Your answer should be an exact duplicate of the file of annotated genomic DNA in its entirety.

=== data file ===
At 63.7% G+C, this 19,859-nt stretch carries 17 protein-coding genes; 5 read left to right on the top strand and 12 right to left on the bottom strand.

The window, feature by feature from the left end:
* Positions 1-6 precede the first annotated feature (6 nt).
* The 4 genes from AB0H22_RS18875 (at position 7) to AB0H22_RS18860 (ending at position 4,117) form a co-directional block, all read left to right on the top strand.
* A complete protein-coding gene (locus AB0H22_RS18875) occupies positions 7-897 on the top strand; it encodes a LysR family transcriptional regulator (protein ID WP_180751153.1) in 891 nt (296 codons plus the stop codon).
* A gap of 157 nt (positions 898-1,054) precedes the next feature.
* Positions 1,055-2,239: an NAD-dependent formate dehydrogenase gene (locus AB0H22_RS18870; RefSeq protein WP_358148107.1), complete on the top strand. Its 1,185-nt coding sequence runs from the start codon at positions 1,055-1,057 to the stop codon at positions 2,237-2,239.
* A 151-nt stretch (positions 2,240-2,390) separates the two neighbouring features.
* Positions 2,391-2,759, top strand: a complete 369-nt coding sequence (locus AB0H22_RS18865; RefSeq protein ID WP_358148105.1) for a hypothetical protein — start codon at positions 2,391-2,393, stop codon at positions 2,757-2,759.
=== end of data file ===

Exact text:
At 63.7% G+C, this 19,859-nt stretch carries 17 protein-coding genes; 5 read left to right on the top strand and 12 right to left on the bottom strand.

The window, feature by feature from the left end:
* Positions 1-6 precede the first annotated feature (6 nt).
* The 4 genes from AB0H22_RS18875 (at position 7) to AB0H22_RS18860 (ending at position 4,117) form a co-directional block, all read left to right on the top strand.
* A complete protein-coding gene (locus AB0H22_RS18875) occupies positions 7-897 on the top strand; it encodes a LysR family transcriptional regulator (protein ID WP_180751153.1) in 891 nt (296 codons plus the stop codon).
* A gap of 157 nt (positions 898-1,054) precedes the next feature.
* Positions 1,055-2,239: an NAD-dependent formate dehydrogenase gene (locus AB0H22_RS18870; RefSeq protein WP_358148107.1), complete on the top strand. Its 1,185-nt coding sequence runs from the start codon at positions 1,055-1,057 to the stop codon at positions 2,237-2,239.
* A 151-nt stretch (positions 2,240-2,390) separates the two neighbouring features.
* Positions 2,391-2,759, top strand: a complete 369-nt coding sequence (locus AB0H22_RS18865; RefSeq protein ID WP_358148105.1) for a hypothetical protein — start codon at positions 2,391-2,393, stop codon at positions 2,757-2,759.